My sample order of the RFM22 were waiting for me when I arrived home late last night.
Here is a picture of the RFM22 (Left) next to the RFM12B (Right). Pretty much the same physical size, but more pins, and a lot of very small discrete components.
So What’s New?
These new transceiver modules from HopeRF appear to be based on Silicon Labs Si4431 and Si4432 RF Chips. Silicon Labs purchased Integration, from where the RFM12B were based on their EzRadio Series of transceiver chips.
It looks like there are a heap of new feature available, (too many to list here), including some onboard lower MAC smarts called EzyMac, while not as nice as the 802.15.4 MAC layer it looks like it can simplify things such as:
- Automatically adding pre-amble and sync bytes.
- Automatic packet size – you just push bytes into the Tx FIFO and it will create the packets of a fixed size and send for you.
- Built in basic frequency hopping.
- Built in Data Whitening, Manchester Encoding, and CRC
Some more niceties:
- 64Byte FIFO.
- Onboard A/D, allows access to read such things as an onboard Temperature Sensors, Voltage buses.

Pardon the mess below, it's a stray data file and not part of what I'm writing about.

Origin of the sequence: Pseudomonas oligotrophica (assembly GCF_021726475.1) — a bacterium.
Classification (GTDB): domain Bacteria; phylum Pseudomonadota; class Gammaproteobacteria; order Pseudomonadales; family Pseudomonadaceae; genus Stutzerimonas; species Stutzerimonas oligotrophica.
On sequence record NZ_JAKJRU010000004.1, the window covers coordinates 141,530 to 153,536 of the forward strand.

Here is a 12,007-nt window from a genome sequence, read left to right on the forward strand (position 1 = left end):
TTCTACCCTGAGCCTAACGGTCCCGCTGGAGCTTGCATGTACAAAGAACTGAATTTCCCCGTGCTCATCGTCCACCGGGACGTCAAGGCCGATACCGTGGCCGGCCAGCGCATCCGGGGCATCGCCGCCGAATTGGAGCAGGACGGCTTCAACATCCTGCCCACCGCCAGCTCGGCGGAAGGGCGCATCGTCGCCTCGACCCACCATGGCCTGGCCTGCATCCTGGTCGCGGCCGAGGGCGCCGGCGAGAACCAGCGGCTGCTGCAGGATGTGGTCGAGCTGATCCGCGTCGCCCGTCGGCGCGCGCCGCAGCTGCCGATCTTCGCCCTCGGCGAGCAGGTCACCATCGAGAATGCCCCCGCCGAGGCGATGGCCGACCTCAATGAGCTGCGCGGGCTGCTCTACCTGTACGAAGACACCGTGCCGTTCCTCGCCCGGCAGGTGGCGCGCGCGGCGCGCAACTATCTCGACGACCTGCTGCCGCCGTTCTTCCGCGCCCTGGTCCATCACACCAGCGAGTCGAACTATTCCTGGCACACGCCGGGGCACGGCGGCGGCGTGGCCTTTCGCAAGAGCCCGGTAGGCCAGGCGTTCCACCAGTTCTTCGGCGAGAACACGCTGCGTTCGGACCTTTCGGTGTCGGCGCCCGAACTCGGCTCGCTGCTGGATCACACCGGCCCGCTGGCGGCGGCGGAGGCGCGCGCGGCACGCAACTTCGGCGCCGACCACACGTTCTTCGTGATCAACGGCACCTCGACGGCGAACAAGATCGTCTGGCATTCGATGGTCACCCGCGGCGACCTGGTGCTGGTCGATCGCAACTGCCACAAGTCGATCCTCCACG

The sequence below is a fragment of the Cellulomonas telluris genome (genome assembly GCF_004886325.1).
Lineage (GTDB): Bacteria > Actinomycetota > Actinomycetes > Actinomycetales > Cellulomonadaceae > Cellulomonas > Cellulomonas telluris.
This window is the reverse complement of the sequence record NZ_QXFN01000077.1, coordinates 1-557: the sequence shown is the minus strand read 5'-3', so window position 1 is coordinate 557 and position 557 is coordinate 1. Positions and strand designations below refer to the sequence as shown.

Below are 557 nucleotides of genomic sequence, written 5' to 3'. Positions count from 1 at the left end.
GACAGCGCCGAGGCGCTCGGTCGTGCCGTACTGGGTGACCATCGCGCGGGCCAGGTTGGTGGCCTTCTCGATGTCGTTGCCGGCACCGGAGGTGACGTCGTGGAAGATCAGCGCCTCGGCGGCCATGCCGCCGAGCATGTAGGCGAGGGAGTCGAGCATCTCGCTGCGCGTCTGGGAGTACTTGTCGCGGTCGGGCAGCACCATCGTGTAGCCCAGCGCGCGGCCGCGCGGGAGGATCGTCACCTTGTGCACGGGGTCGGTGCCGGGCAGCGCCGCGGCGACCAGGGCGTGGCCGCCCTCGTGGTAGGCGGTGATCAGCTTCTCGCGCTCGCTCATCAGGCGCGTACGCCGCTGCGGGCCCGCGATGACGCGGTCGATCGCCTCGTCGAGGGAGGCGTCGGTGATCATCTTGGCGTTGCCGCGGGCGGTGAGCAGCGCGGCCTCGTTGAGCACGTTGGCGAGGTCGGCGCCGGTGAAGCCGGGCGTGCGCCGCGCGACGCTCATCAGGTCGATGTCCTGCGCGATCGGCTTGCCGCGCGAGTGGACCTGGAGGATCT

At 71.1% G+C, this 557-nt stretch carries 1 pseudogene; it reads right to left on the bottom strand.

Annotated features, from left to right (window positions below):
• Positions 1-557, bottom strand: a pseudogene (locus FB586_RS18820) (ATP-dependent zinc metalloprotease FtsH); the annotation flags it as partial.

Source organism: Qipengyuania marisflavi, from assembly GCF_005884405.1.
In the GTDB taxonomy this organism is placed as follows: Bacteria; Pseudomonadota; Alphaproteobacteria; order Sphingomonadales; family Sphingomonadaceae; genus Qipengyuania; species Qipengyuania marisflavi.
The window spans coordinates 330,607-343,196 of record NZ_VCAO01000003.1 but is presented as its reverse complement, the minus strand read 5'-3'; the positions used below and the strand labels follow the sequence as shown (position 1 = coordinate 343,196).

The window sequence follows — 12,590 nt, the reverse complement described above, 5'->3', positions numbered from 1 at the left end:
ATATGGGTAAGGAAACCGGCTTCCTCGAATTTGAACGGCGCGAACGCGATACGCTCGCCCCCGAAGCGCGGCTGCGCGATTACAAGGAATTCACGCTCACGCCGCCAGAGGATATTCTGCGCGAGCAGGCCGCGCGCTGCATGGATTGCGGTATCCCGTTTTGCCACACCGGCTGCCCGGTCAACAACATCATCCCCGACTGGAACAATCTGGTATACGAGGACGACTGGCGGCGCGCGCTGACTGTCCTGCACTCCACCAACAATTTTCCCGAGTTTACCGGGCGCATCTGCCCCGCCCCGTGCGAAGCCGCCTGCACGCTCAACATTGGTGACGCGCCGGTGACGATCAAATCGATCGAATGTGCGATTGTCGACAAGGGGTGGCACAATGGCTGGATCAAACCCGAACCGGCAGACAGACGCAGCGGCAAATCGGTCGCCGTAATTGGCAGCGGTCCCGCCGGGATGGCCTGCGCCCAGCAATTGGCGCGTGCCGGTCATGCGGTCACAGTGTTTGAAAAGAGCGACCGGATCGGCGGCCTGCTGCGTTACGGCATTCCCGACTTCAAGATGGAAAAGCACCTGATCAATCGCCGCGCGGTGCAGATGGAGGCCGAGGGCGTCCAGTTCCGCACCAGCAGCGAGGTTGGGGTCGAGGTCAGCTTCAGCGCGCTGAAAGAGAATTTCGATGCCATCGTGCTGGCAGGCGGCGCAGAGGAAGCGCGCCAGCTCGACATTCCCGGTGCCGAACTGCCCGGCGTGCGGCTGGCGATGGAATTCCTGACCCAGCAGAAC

- x2 configurable GPIO ports.
- More Rx Sensitivity than the RFM12B.
- More Tx power than the RFM12B
- Lower Operating voltage.
- 8bit RSSI value.
- Three different modulation schemes to select from.
Some not so niceties:
- More current draw on Rx than the RFM12B.
- More current draw on Tx than the RFM12B (understandable seeing it also has a higher Tx Power).
- Costs about twice as much as the RFM12B ~ $USD6.00 in sample quantities direct from HopeRf vs ~$USD3.00 for the RFM12B.
- Heaps more commands/Registers to learn.
- No onboard encryption.
|Max Data Rate||115.2kbps||1-128Kbps||1-128Kbps|
|Max Power Output (Tx)||5dBm@433MHz
|Max Supply current (Tx)||22mA@433MHz
|Max Supply Current (Rx)||11mA@433MHz
|Low Battery Detect||Yes||Yes||Yes|
|Frequency Hopping Capable||Yes||Yes||Yes|
|Wideband or Narrow Band Design||Wideband||Wideband or Narrowband||Wideband or Narrowband|